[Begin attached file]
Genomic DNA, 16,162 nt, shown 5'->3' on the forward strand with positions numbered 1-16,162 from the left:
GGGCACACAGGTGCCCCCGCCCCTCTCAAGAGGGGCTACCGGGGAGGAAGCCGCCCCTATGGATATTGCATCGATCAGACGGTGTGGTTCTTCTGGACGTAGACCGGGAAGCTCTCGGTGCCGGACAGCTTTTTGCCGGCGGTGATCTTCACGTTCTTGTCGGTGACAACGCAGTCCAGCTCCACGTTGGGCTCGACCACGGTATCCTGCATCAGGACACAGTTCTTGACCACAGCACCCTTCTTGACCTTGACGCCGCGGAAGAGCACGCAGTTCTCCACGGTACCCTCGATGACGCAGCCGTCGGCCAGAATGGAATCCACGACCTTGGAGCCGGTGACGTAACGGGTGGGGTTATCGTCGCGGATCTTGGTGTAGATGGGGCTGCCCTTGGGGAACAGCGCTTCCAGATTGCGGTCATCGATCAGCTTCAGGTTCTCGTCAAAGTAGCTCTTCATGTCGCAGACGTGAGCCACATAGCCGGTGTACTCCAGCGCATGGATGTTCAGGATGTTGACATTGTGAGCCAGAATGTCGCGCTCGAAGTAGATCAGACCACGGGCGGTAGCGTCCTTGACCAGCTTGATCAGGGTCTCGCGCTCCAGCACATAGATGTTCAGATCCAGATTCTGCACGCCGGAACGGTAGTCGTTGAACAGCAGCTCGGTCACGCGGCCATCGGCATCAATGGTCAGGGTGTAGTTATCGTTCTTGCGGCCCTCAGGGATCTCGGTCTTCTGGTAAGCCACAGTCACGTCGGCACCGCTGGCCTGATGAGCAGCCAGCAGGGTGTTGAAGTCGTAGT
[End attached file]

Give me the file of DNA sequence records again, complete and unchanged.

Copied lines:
Genomic DNA, 16,162 nt, shown 5'->3' on the forward strand with positions numbered 1-16,162 from the left:
GGGCACACAGGTGCCCCCGCCCCTCTCAAGAGGGGCTACCGGGGAGGAAGCCGCCCCTATGGATATTGCATCGATCAGACGGTGTGGTTCTTCTGGACGTAGACCGGGAAGCTCTCGGTGCCGGACAGCTTTTTGCCGGCGGTGATCTTCACGTTCTTGTCGGTGACAACGCAGTCCAGCTCCACGTTGGGCTCGACCACGGTATCCTGCATCAGGACACAGTTCTTGACCACAGCACCCTTCTTGACCTTGACGCCGCGGAAGAGCACGCAGTTCTCCACGGTACCCTCGATGACGCAGCCGTCGGCCAGAATGGAATCCACGACCTTGGAGCCGGTGACGTAACGGGTGGGGTTATCGTCGCGGATCTTGGTGTAGATGGGGCTGCCCTTGGGGAACAGCGCTTCCAGATTGCGGTCATCGATCAGCTTCAGGTTCTCGTCAAAGTAGCTCTTCATGTCGCAGACGTGAGCCACATAGCCGGTGTACTCCAGCGCATGGATGTTCAGGATGTTGACATTGTGAGCCAGAATGTCGCGCTCGAAGTAGATCAGACCACGGGCGGTAGCGTCCTTGACCAGCTTGATCAGGGTCTCGCGCTCCAGCACATAGATGTTCAGATCCAGATTCTGCACGCCGGAACGGTAGTCGTTGAACAGCAGCTCGGTCACGCGGCCATCGGCATCAATGGTCAGGGTGTAGTTATCGTTCTTGCGGCCCTCAGGGATCTCGGTCTTCTGGTAAGCCACAGTCACGTCGGCACCGCTGGCCTGATGAGCAGCCAGCAGGGTGTTGAAGTCGTAGT